The Federal Court of Australia recently handed down a long awaited decision considering the patentability of computer implemented business methods in Research Affiliates LLC v Commissioner of Patents (‘Research Affiliates’). Research Affiliates is the first Federal Court decision considering the patentability of computer implemented business methods in detail in almost seven years. Unfortunately, however, the decision does not appear to provide significant clarity with respect to the patentability of business method patents in Australia.
The alleged invention of Research Affiliates relates to investment of securities such as shares, stocks and bonds, and, in particular to the construction and use of passive portfolios and indexes. In short, the outcome is an “index”, which can be the basis for purchasing assets to be held in a portfolio.
Emmet J found that the generation of the index, as claimed, did not comprise patentable subject matter. In particular, Emmet J stated that the generation of the index “could readily have been carried out manually” and that the use of the computer is “no more than the modern equivalent of writing down the index on pieces of paper”.
In our opinion, the decision of Emmet J provides little guidance with regard to what is considered patentable subject matter in Australia. It appears that the court placed a large focus upon the outcome of the claimed method, rather than on the steps of the method, which is in clear contrast to earlier case law. Furthermore, Emmet J explicitly considered the writing of particular information on a smart card to be in “stark contrast” to the present invention. However, no reasoning was provided for this statement and, arguably, the distinction between writing information to a smart card and writing information to any other type of memory is not clearly defined.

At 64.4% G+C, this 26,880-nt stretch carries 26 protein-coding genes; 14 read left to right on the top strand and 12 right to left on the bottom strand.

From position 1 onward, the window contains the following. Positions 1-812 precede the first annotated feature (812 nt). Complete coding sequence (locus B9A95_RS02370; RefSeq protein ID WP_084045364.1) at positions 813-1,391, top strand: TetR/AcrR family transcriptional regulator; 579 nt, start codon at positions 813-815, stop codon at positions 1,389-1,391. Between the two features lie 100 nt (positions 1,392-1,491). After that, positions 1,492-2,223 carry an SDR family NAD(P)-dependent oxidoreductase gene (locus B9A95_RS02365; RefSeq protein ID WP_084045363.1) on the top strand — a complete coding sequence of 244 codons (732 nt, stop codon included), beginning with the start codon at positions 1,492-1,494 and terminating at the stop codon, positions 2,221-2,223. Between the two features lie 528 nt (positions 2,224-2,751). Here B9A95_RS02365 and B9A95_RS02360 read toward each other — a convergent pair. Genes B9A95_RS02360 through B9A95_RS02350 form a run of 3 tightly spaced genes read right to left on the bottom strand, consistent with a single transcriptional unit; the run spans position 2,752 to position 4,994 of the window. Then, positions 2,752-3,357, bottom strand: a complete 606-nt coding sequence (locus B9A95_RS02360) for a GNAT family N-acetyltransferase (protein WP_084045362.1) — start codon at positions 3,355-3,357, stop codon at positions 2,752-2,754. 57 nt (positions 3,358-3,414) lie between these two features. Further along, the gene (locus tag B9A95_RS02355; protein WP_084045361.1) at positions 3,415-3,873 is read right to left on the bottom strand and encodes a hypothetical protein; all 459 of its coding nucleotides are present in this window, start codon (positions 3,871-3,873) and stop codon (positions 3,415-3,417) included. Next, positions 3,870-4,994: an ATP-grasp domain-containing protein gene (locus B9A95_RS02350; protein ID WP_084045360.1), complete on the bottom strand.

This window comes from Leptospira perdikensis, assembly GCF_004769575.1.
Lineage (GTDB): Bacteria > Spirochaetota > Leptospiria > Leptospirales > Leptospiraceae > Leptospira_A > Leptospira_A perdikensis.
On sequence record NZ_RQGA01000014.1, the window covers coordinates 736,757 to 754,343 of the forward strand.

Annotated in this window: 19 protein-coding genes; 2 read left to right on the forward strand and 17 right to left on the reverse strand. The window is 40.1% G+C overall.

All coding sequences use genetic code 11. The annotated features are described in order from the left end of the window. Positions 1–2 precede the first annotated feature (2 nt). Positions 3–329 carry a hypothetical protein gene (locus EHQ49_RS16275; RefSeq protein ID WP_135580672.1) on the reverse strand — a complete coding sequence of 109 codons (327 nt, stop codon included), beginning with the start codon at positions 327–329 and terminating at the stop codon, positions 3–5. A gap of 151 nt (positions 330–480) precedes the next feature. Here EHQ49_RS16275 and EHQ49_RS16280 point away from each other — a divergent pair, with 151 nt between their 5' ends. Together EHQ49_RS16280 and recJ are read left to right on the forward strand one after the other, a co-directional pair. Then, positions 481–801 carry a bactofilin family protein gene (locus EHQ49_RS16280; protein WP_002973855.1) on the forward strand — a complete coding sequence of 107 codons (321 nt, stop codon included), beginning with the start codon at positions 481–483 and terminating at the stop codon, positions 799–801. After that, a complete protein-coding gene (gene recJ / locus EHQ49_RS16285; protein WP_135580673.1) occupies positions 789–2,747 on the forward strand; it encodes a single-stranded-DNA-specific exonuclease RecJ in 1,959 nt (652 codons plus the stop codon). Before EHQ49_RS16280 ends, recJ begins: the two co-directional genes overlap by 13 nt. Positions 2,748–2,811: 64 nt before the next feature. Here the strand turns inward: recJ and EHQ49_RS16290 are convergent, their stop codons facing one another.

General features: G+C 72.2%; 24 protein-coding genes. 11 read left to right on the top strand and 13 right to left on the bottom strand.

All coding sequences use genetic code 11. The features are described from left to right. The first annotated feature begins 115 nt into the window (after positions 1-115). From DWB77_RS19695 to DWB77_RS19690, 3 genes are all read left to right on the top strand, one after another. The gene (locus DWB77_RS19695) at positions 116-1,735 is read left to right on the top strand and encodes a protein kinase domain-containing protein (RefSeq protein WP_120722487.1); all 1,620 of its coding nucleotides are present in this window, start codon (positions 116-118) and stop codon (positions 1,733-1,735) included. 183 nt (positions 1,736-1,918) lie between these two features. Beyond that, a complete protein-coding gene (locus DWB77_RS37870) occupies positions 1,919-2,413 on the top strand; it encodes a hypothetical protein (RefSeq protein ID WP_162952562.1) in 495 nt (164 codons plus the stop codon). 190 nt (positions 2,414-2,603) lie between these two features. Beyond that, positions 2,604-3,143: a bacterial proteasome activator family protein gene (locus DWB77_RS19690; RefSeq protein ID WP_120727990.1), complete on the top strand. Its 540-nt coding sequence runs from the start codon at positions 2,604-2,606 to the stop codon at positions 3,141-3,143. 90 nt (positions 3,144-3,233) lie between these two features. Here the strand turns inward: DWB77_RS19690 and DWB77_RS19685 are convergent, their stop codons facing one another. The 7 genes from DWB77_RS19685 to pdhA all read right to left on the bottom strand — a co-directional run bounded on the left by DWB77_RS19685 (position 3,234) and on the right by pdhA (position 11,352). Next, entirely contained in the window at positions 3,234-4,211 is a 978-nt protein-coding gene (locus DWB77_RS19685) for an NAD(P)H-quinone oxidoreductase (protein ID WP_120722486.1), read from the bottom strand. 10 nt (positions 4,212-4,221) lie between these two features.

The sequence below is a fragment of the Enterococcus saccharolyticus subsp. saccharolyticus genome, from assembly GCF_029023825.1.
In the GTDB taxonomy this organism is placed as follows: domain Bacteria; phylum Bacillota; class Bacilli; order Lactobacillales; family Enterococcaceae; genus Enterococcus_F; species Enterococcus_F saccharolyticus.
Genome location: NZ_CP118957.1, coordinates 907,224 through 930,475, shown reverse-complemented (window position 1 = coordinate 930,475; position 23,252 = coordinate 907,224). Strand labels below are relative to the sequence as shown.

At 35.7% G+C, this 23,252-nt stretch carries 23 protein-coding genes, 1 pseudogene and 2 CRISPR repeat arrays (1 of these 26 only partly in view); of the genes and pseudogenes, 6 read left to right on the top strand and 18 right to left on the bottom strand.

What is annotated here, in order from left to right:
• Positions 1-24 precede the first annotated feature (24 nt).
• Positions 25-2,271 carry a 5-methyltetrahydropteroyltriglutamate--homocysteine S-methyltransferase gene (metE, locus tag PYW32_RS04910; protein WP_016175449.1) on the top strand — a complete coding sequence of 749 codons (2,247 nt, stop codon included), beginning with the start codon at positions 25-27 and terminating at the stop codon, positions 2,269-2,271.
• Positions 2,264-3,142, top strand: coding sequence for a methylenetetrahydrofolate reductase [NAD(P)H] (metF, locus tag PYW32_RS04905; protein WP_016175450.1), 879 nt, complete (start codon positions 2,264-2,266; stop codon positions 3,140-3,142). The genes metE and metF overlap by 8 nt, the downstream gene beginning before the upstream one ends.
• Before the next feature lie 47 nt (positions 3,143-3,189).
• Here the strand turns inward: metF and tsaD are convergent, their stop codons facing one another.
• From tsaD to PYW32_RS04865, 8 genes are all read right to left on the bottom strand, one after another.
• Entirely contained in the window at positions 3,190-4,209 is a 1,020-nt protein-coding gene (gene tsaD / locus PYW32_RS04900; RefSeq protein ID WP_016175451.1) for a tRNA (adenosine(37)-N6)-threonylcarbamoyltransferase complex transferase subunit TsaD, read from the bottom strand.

The Applicant has filed an application for leave to appeal the decision to the Full Federal Court, and we are also awaiting the outcome of a further federal court appeal regarding patentable subject matter in RPL Central Pty Ltd v Myall Australia Pty Ltd. Until such further decisions issue, we recommend explicitly emphasising the importance of the computer, together with details of a computer implementation, for all new patent applications in Australia relating to business methods.